Global Demand for Heat Pumps Rises Sharply as Climate Concerns Escalate

Heat pumps are likely to increase in construction by two times by 2030


Sales of heat pumps worldwide increased by 11% in 2022, spurred by the global shift towards reliable and environmentally friendly heating, a recent analysis by the International Energy Agency (IEA) said. This is the second consecutive year with a double-digit growth rate.

The increase in policy support and incentives is driving the surge in demand for heat pumps globally, especially in Europe, where sales have reached an all-time high, with air-to-water models experiencing a growth rate of almost 50%.

In the U.S., heat pump purchases have surpassed those of gas furnaces. However, China’s heat pump market has remained constant due to a general economic slowdown.

To achieve net-zero emissions by 2050, global heat pump sales must increase by more than 15% annually over the next decade.

Heat pumps currently provide heating for 10% of building heating requirements worldwide, but they need to cater to almost 20% by 2030 to meet all existing national energy and climate commitments.

The report said that the installation of heat pumps in multi-story apartment buildings and commercial spaces should be prioritized, along with energy efficiency retrofits, to ensure maximum efficiency and appropriate sizing.

Figure 1 Annual growth in sales of heat pumps in buildings worldwide and in selected markets, 2021 and 2022 Figure 1: Annual growth in sales of heat pumps in buildings worldwide and in selected markets, 2021 and 2022 | Source: IEA

Heat Pump Sales in Europe Reach Record High

Europe saw a significant increase in heat pump sales in 2022, with almost 3 million units sold, a 40% increase from the previous year.

The spike was caused by a rise in natural gas and electricity prices due to Russia’s invasion of Ukraine, prompting consumers to switch to more efficient heat pumps.

According to IEA’s World Energy Outlook published recently, the global energy crisis caused by Russia’s invasion of Ukraine is accelerating the transition to a more sustainable and secure energy system.

The European Commission aims to double the deployment rate of heat pumps in the region, and most EU countries offer financial incentives to achieve this goal.

France’s heat pump sales surpassed those of fossil fuel boilers in 2022, coinciding with a national ban on gas boilers in new buildings.
Figure 2 Ratio between sales of heat pumps and fossil fuel-based heating systems for buildings in selected countries, 2021 and 2022 Figure 2: Ratio between sales of heat pumps and fossil fuel-based heating systems for buildings in selected countries, 2021 and 2022 | Source: IEA

Asia and North America Dominate the Market

North America leads in heat pump capacity for building heating, with the United States surpassing gas furnaces in sales last year.

IEA projected that constant policy support like the Inflation Reduction Act passed by the United States would boost the deployment and adoption of heat pumps globally.

Air-to-air models are prevalent in residential units, with larger ducted air systems commonly used. In China, the largest global market, heat pump sales slowed but still exceeded all other countries.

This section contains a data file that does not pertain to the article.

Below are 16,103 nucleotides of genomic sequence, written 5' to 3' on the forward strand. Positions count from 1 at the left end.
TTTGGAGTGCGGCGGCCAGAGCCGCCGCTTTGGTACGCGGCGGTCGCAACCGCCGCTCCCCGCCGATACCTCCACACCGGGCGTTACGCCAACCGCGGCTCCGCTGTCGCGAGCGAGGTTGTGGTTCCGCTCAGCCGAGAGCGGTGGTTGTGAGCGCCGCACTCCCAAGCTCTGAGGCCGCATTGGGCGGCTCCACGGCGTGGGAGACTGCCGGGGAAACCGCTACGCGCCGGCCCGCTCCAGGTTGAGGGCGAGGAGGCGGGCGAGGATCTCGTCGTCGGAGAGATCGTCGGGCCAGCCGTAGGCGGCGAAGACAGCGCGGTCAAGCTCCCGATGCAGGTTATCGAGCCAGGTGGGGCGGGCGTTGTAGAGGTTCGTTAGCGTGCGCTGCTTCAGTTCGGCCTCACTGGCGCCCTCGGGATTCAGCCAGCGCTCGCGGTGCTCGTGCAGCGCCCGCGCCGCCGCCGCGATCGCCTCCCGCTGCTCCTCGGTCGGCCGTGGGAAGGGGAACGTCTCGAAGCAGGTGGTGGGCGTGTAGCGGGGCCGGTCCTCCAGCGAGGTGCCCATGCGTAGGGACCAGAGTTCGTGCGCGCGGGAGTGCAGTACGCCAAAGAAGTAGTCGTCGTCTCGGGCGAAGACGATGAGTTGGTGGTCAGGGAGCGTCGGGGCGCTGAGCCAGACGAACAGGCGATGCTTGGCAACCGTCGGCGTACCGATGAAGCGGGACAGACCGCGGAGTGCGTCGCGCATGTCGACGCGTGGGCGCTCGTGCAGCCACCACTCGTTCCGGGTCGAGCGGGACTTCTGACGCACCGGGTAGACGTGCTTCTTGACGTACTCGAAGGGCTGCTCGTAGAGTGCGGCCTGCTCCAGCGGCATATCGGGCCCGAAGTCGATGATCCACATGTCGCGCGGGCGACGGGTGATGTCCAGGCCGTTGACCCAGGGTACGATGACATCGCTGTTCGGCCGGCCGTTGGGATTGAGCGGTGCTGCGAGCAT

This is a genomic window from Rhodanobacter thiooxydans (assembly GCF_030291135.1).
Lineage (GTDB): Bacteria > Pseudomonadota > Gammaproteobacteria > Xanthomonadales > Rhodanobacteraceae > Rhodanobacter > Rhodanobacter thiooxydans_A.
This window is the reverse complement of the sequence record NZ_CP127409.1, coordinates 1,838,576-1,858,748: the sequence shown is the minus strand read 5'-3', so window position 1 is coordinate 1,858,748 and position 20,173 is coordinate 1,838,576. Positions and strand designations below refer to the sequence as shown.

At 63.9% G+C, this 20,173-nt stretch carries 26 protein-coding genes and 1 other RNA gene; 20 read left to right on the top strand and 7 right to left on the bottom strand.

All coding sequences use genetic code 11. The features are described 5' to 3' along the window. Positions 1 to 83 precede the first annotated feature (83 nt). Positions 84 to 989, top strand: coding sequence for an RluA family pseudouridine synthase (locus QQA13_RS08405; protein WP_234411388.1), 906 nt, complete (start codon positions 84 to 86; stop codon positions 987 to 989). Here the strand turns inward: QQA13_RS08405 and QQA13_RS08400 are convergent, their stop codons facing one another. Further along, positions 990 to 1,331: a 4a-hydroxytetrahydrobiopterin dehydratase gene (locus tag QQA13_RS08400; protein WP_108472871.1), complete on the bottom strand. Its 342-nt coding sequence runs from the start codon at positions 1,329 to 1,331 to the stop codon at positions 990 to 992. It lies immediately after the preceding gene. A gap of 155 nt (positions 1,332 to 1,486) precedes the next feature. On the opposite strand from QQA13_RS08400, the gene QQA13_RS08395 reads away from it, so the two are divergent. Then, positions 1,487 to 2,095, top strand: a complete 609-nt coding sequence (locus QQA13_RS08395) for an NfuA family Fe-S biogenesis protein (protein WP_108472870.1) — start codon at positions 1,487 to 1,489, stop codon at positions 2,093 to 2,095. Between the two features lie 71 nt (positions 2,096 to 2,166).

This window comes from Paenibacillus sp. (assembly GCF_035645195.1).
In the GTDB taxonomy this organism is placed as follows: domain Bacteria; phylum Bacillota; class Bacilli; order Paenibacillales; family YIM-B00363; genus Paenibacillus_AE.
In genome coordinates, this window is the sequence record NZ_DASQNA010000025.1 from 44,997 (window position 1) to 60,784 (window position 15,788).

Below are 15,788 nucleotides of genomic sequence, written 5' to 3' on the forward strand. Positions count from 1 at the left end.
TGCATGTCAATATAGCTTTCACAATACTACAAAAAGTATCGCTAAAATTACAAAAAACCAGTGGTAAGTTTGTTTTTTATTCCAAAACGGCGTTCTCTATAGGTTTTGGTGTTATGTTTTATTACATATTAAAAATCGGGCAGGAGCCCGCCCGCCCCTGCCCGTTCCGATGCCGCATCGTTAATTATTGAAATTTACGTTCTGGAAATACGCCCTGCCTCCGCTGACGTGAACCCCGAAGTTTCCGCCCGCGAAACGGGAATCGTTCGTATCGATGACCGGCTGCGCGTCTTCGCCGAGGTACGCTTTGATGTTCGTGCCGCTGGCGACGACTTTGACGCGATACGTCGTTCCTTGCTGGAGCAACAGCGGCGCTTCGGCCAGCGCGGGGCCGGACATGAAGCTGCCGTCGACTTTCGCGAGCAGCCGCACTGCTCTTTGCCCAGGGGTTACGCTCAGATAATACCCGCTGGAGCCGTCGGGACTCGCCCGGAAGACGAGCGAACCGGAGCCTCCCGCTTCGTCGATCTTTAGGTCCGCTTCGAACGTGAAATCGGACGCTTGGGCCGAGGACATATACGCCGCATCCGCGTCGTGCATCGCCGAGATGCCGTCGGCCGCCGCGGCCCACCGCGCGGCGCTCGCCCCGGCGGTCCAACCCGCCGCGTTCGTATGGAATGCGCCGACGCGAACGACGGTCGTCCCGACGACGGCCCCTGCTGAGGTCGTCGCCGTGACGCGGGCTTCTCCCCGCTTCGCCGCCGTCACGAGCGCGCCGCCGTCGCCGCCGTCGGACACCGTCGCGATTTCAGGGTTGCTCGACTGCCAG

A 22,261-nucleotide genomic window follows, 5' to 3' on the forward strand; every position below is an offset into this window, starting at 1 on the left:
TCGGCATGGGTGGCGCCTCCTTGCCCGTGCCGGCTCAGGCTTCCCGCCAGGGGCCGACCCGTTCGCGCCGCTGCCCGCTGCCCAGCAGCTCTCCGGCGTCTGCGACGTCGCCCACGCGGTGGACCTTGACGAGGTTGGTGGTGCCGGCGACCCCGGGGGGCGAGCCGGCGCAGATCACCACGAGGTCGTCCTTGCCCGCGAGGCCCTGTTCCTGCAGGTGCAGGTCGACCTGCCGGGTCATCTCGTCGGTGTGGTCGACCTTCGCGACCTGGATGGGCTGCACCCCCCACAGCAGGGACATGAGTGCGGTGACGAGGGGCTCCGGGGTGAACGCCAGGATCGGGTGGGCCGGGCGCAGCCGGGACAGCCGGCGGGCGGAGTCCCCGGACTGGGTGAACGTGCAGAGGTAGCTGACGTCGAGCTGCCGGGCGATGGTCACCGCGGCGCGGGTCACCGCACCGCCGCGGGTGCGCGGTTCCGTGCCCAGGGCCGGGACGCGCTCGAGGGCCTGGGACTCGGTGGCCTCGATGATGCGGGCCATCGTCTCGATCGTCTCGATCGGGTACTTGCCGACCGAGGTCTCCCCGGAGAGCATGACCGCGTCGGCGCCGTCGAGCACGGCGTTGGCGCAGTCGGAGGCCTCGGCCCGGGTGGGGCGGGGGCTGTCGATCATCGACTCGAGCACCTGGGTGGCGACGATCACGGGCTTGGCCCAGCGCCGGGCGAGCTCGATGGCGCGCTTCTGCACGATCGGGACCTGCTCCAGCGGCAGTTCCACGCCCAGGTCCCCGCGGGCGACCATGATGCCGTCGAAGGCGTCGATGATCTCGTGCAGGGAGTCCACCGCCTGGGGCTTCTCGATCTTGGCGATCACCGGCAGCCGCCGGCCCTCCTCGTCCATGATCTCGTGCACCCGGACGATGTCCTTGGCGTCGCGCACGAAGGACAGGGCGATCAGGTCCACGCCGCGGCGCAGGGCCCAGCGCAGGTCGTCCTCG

District heating is still popular in Northern China, while air-to-air reversible units are common in the milder South. Japan and Korea have stable sales of air-to-air heat pumps, focusing on replacing less efficient models.

Upfront costs limit heat pump deployment in Central Asia and some parts of Eastern Europe, but they could play a role in decarbonizing district heating networks.

Incentives Drive Heat Pump Deployment

Financial incentives available in over 30 countries around the world have boosted heat pump sales, with these countries accounting for more than 70% of global building heating demand.

Many of the schemes were strengthened or introduced in 2022, with subsidy levels increasing in several countries since the beginning of the year.

In most major markets, financial incentives now make the purchase of cheaper heat pump models comparable to that of a new gas boiler for consumers.

However, there are still some countries where electricity tariffs and energy taxation put heat pumps at a disadvantage relative to fossil fuel boilers.

The report further said that the continued growth of heat pumps also requires secure and resilient supply chains, as manufacturers with headquarters in Japan and China account for nearly 70% of the global market.

Expanding production capacity by 2030 to the level outlined in the IEA’s pathway to net zero emissions would require additional investments of $15 billion globally.

Better Data Crucial Expedited Deployment

The report further suggests that to speed up the adoption of heat pumps, it is important to have detailed information on their usage, capacity, and building type. Better international collaboration could help share best practices and standardize reporting.

The need for more data on large-scale heat pumps used in industry and district heating is a concern, as they play an important role in decarbonizing heat.


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